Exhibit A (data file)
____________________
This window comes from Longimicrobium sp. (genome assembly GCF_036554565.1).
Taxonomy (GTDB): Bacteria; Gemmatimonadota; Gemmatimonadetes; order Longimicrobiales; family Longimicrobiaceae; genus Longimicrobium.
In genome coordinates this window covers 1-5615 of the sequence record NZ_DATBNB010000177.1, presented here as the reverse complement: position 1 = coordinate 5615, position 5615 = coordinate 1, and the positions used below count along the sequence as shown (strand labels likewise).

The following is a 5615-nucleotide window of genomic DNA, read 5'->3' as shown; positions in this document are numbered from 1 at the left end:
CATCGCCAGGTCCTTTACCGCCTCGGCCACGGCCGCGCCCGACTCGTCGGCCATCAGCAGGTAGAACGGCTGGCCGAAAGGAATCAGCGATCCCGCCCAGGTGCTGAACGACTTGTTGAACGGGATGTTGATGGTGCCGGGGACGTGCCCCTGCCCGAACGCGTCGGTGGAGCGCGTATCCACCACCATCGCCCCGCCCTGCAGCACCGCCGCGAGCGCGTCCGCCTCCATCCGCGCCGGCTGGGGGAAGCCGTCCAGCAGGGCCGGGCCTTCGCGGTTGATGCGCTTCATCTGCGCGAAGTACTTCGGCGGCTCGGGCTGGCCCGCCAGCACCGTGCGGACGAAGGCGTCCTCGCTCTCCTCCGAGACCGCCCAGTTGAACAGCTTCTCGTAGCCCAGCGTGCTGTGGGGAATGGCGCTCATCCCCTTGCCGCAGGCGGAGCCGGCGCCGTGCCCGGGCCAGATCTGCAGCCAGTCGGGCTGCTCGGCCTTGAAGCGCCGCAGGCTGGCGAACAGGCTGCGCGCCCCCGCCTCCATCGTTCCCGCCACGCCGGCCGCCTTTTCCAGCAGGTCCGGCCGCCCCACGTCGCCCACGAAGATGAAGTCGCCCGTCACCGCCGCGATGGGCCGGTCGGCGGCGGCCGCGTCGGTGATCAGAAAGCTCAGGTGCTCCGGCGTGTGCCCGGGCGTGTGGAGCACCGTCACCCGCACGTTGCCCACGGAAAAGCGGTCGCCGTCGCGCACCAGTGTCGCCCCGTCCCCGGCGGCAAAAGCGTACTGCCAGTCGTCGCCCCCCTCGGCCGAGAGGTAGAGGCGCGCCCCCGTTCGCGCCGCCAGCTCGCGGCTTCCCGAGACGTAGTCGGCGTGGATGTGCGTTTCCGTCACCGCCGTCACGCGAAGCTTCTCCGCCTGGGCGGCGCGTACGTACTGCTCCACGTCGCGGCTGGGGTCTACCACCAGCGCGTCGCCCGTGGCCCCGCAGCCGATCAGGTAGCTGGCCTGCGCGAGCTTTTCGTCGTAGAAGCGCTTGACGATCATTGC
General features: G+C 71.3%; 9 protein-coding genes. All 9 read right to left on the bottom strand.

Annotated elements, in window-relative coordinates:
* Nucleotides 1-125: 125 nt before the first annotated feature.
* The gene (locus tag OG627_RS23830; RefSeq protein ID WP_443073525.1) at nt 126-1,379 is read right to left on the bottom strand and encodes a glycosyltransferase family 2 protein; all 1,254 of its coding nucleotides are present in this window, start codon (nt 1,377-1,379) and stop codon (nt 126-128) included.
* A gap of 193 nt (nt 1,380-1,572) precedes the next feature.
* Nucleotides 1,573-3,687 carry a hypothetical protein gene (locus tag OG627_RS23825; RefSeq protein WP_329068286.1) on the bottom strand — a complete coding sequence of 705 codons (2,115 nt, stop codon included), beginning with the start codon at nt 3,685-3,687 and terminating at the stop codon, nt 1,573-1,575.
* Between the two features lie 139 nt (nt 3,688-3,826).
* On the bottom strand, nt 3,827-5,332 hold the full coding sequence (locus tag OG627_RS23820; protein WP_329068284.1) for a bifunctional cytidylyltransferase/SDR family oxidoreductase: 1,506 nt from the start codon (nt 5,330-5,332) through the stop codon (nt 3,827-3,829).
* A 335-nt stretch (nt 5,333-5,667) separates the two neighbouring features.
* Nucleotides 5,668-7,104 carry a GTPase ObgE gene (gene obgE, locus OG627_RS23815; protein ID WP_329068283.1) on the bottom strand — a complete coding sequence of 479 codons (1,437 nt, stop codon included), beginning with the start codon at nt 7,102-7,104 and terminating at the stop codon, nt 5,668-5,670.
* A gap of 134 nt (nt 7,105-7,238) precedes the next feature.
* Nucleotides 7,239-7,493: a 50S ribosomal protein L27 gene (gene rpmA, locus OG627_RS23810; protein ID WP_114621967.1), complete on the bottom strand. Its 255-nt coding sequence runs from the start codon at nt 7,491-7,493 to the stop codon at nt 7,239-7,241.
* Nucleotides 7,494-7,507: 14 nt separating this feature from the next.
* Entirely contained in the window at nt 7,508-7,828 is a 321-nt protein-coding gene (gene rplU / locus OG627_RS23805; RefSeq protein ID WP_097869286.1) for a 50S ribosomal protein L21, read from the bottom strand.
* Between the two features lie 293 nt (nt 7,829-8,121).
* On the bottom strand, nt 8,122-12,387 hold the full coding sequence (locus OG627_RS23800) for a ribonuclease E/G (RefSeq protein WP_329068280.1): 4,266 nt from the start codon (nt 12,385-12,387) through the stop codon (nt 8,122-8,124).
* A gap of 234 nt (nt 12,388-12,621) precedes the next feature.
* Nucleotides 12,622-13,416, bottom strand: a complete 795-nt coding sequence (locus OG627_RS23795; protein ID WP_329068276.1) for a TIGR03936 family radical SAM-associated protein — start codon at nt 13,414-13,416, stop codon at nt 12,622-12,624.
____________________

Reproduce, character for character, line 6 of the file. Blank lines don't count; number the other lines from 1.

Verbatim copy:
General features: G+C 71.3%; 9 protein-coding genes. All 9 read right to left on the bottom strand.